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The NFL likes to promote and showcase its star quarterbacks.
What doesn’t get marketed is how bad the backup quarterbacks are. I’ve yet to see a commercial featuring Charlie Whitehurst or A.J. Feeley.
Quarterbacks who didn’t begin the season as the projected starter are a combined 7-15 ATS.
Pay a fortune to Peyton Manning and you get stuck with Curtis Painter. Don’t upgrade your quarterback spot and you’re relegated to the junk heap to pick up Matt Moore and J.P. Losman.
Draft a rookie quarterback in the first-round and rush him into the lineup like Blaine Gabbert and see your team average 12 points a game like the Jaguars are.
Wagering against backup quarterbacks - and second-string centers - can be a profitable handicapping factor.
Don’t underestimate the value of a starting center. The Jets’ three-game losing streak came when center Nick Mangold was out with an ankle injury. Atlanta center Todd McClure missed three games and the Falcons went 1-2 straight-up and against the spread without him.
Maybe it’s a coincidence, but the Seahawks, Buccaneers and Vikings all lost this past Sunday playing without their starting centers. Only the Vikings were getting more than a field goal and they were the lone team to cover.
Byes used to be a good thing for teams in the NFL. Not this season, not in the year of the lockout. Teams coming off a bye are 3-9 straight-up and 4-7-1 ATS.
The time off has proven to be a negative. Sure it gives players a chance to heal, but lack of training camp and practice has put them behind schedule. Now they lose their timing and routine with a mandatory four days off.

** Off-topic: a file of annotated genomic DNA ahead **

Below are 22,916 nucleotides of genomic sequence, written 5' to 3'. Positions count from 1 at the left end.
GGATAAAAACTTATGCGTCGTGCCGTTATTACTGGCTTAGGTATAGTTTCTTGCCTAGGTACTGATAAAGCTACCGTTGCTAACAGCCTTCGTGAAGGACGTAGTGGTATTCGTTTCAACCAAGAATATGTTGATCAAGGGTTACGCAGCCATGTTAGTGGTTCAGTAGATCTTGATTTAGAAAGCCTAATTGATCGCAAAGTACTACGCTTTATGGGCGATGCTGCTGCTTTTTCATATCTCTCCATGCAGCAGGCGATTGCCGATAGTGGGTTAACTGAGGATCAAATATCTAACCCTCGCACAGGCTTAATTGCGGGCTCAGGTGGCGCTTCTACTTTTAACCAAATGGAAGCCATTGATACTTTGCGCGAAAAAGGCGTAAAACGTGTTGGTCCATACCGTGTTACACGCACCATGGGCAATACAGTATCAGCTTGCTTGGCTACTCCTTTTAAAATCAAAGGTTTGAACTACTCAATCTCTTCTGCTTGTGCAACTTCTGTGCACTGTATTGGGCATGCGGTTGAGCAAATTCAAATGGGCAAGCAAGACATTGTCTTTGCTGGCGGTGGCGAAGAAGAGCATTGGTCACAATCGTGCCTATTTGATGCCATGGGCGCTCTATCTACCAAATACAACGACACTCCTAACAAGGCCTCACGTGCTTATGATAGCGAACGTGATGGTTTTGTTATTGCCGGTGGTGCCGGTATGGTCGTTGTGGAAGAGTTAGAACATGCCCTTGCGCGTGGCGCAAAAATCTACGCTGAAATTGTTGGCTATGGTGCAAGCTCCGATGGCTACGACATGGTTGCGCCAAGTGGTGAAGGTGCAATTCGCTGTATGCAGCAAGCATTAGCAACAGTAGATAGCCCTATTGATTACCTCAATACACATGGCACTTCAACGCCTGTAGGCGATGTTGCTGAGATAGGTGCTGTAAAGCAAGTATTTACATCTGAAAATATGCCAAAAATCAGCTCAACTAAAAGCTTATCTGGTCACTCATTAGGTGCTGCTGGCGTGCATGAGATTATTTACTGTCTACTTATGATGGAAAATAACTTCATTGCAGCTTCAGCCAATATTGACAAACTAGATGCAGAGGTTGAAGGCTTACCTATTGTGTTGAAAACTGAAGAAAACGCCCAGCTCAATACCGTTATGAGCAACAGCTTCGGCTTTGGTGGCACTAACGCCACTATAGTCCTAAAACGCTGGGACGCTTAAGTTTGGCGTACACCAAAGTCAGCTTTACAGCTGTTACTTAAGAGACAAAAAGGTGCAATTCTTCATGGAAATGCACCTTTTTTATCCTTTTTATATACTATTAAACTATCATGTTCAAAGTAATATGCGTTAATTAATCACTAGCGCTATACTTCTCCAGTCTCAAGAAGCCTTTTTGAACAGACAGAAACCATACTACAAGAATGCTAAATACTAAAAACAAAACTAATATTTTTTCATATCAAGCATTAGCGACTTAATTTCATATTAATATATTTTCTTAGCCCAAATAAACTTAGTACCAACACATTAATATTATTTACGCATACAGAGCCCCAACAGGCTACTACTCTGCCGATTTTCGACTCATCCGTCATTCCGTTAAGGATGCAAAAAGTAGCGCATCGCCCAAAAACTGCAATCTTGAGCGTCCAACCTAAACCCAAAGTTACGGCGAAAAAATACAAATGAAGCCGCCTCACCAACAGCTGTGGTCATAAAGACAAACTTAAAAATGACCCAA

Teams who were idle last week are Buffalo, Cincinnati, New England, Philadelphia, San Francisco and the New York Giants.
In the span of two years, Chris Johnson has gone from being the best running back to the worst starter in the league. Maybe it’s because of his prolonged holdout. Maybe it’s because his offensive line isn’t very good at run blocking. But the bottom line is Johnson is averaging 2.9 yards per carry and has scored one touchdown.
That’s not a whole lot of production from a guy now making $13 million a year.
Top 10 teams in the Associated Press went a combined 6-4 ATS this past week. That’s an impressive 60 percent, but still a huge drop-off from the past two weeks when they were an astounding 16-1 ATS.
They are 44-18 (71 percent) on the season.
Naturally bookmakers have been hurt by this trend. Long-time Las Vegas oddsmaker Ken White recently was asked what the house could do about this. He said the key for them is making adjustments, but not going wild with major adjustments.
Kansas State catches Oklahoma at a bad time after the Sooners were stunned as 29-point favorites, losing to Texas Tech this past Saturday.
Still, it’s difficult to play against the Wildcats. Kansas State destroyed Kansas, 59-21, last week as 12 ½-point favorites. The Wildcats had been underdogs in their previous four games – and won them all beating Miami, Baylor, Missouri and Texas Tech.
Only four BCS teams had won four in a row straight-up as underdogs during the past 31 years before Kansas State turned the trick.
Good post, Rock. Backup quarterbacks are usually pretty bad compared to starters. Like to go against them myself and I usually cringe if the starter of the team I have a bet on gets injured early, or late, while the game is still close.
Trouble is we are seeing a lot of backups. Is it just me or does it seem like coaches are pulling more and more starters this year and throwing in those backups? I realize some is due to injury but it just sees like an unusually high number of them are being seen this year